Just like wild gorillas, the Grauer’s gorillas at GRACE live together in a cohesive social group. Each gorilla was rescued as an infant, and the chance to live and grow in a surrogate family with other gorillas is a crucial part of their rehabilitation. But the GRACE gorillas aren’t babies anymore, they’re teenagers and young adults! And that means social dynamics and priorities of group members are shifting.

Take young male Lubutu, for instance.

The second eldest male at GRACE, after silverback group leader Kighoma, Lubutu has long been known by caregivers as a playful, goofy young male. He is silly, active, and always playing and wrestling with the other young gorillas, including his best friend Shamavu, the last and youngest male at GRACE.

But recently, caregivers have reported that Lubutu is demonstrating more silverback-like behavior. When the group is in the forest and they hear an unusual noise, Lubutu is often quick to investigate. He’s showing more interest in mating with the females, and when the group comes in from the forest these days Lubutu often observes the group and comes in last. Lubutu is also growing noticeably larger, and our advisors suspect that he may ultimately grow to be larger than Kighoma.

This means that a transition of leadership within the group may be in the future, if Lubutu looks to challenge Kighoma’s dominance.

April, 2011 – Lubutu shortly after he arrived at GRACE.

A Rehabilitation Win

The possibility that Lubutu may grow to be larger than Kighoma is a rehabilitation success for GRACE, considering where Lubutu started. While his captors searched for an illegal buyer, Lubutu survived for at least nine months eating human foods like sugar cane, cassava and salted fish – foods which are unhealthy for gorillas and especially inappropriate for an infant gorilla who needs milk. When he was rescued, Lubutu was suffering from severe hair loss and malnutrition and was very weak, dehydrated, and traumatized.

Lubutu’s life turned around when he arrived at GRACE. Despite being isolated for so long, he took to the other gorillas immediately and quickly became an active, playful young gorilla. Still, he suffered some growth issues due to the malnutrition he experienced before being rescued.

So, while it may spell trouble for Kighoma, Lubutu’s growth is a great example of the important rehabilitative care that takes place at GRACE.

2015 – Lubutu and Kighoma play together in the mixing yard.

Kighoma and Lubutu

Before Kighoma matured into the silverback leader of the GRACE group, while adult female Pinga led the group, Kighoma and Lubutu were playful pals.

Unlike Shamavu, who took Kighoma’s transition to leader in stride, Lubutu was resistant at first. For several months, Kighoma and Lubutu had an ongoing spat as Kighoma established dominance. Conflicts declined as Kighoma’s role became secure. Now, Kighoma lets Lubutu and Shamavu be, and they respect his role as leader.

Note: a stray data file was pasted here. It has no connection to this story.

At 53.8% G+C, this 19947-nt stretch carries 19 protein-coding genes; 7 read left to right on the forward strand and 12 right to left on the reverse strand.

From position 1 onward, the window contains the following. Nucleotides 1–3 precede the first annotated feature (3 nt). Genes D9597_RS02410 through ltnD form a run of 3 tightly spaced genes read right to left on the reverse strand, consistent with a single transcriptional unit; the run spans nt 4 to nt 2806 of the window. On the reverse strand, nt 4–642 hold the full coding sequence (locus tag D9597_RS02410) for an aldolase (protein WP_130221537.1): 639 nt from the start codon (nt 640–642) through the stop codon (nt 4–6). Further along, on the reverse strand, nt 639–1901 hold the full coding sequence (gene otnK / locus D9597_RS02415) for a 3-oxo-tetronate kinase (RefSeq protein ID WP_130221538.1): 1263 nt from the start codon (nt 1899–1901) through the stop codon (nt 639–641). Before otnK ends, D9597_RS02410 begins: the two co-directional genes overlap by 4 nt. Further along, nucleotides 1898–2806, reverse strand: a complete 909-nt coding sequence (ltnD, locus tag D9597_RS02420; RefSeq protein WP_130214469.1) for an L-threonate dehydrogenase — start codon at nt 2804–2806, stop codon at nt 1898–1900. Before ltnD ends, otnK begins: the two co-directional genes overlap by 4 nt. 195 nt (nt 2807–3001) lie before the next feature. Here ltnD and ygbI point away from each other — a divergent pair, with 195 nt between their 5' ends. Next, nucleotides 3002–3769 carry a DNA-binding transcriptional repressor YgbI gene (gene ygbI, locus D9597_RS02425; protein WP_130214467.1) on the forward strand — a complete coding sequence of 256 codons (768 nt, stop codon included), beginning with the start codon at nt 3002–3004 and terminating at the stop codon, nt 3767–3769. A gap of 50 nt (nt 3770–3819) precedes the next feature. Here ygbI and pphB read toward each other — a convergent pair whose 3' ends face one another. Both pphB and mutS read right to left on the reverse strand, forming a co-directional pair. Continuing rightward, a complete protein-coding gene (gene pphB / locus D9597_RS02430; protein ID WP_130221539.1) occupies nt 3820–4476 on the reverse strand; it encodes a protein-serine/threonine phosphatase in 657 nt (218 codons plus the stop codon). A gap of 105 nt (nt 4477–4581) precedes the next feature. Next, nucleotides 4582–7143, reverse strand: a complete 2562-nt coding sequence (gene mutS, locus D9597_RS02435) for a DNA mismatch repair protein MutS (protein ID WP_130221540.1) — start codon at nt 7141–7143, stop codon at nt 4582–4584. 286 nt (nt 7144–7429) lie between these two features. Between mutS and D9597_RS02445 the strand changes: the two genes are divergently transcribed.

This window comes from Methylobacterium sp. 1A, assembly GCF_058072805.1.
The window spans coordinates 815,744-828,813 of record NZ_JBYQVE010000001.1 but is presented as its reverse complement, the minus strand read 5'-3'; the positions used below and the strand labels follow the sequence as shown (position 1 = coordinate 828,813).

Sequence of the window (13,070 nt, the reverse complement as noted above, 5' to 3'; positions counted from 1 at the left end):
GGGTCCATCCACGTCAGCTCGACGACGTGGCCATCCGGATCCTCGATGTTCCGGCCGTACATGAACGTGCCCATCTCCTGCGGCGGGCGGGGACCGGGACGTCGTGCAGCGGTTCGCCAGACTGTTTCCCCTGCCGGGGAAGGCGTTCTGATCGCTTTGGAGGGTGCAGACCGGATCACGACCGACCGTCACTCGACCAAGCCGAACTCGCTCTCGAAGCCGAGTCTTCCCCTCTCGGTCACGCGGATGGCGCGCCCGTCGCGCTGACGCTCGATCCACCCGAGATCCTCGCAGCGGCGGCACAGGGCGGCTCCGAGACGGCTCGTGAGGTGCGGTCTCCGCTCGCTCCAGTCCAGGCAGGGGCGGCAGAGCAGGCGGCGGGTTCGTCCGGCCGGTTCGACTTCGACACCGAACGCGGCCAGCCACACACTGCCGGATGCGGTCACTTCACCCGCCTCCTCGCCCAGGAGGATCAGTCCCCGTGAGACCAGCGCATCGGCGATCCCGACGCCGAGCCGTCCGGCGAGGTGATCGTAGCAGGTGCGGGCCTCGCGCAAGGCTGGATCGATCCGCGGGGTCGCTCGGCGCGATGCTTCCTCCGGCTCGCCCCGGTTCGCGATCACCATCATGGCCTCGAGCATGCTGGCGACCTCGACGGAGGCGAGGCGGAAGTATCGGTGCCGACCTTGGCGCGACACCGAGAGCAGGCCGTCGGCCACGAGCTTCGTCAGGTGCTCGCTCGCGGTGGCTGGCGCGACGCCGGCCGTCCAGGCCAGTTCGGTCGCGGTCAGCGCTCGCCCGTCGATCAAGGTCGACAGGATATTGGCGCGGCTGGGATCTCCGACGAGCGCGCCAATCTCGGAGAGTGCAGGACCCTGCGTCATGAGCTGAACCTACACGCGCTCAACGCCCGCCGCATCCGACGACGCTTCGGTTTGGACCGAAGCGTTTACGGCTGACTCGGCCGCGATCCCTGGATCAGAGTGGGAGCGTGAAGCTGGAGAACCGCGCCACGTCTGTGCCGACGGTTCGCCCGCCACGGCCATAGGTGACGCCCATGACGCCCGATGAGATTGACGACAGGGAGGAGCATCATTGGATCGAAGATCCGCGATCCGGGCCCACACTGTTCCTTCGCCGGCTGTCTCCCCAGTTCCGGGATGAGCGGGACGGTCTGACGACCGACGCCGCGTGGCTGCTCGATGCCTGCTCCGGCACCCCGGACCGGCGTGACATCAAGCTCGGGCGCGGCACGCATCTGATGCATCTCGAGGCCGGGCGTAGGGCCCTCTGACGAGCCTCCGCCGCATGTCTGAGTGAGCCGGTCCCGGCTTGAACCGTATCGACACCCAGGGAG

But Kighoma has a major size advantage, and as Lubutu and Shamavu grow Kighoma’s dominance may not be so secure. In the wild, young males typically transfer out of their group as they enter adulthood to look for a group of their own. While the GRACE gorillas live in a single group now, it is possible that caregivers will need to manage multiple separate groups in the future, if the males cannot live together. We continue to consult with experts from zoological institutions who have managed multi-male groups to determine the best social arrangement for all the gorillas in our care.

Who will Mapendo side with?

As Lubutu continues to grow and mature, adult female Mapendo may have an influence over which male ultimately leads. Mapendo herself is in a constant back-and-forth struggle with adult female Pinga for status as alpha female, but she is close with both Kighoma and Lubutu.

Caregivers suspect that Mapendo may prefer Lubutu to Kighoma, and merely have to like Kighoma more right now because he’s in charge.

2013 – Lubutu gets a piggyback ride from Mapendo, his friend and occasional protector.

Conflicts and challenges for dominance are a normal part of gorilla life, and learning to live within a social group is an important part of the rehabilitation process. While GRACE caregivers will continue to monitor the relationship between Kighoma and Lubutu closely, for now Kighoma’s dominance is clear and things are calm.

Time will tell whether this stays true.


Did you know?

You can virtually adopt the GRACE gorillas. Lubutu is looking for a protector—a company or person who is looking to make a serious contribution to wildlife and would love to cover the actual cost of his care. Lubutu can be adopted for $1,500 per month or $18,000 per year. If you would like to take on this special privilege, please email our Executive Director Tommi Wolfe at twolfe@gracegorillas.org for more details.

Help GRACE Gorillas

Gorilla Rehabilitation and Conservation Education (GRACE) Center is a 501(c)(3) nonprofit in the U.S. that operates the world’s only sanctuary for Critically Endangered Grauer’s gorillas in Eastern Democratic Republic of Congo (DRC). The largest primate in the world, Grauer’s gorillas only live in war-torn eastern DRC. Their numbers have dropped by nearly 80% in the past 20 years due to heavy poaching. They are considered one of the 25 most endangered primates in the world with only 3,800 individuals remaining in the wild. GRACE cares for 14 orphaned gorillas rescued from poachers and works to rehabilitate them so they can one day return to the wild. At GRACE, the gorillas live in a single gorilla group that functions as a surrogate family and spend their days in protected forest habitats. GRACE also leads field research and partners with local communities on education and conservation initiatives to protect a critical population of wild gorillas living in Tayna Nature Reserve. For more about GRACE, visit: www.gracegorillas.org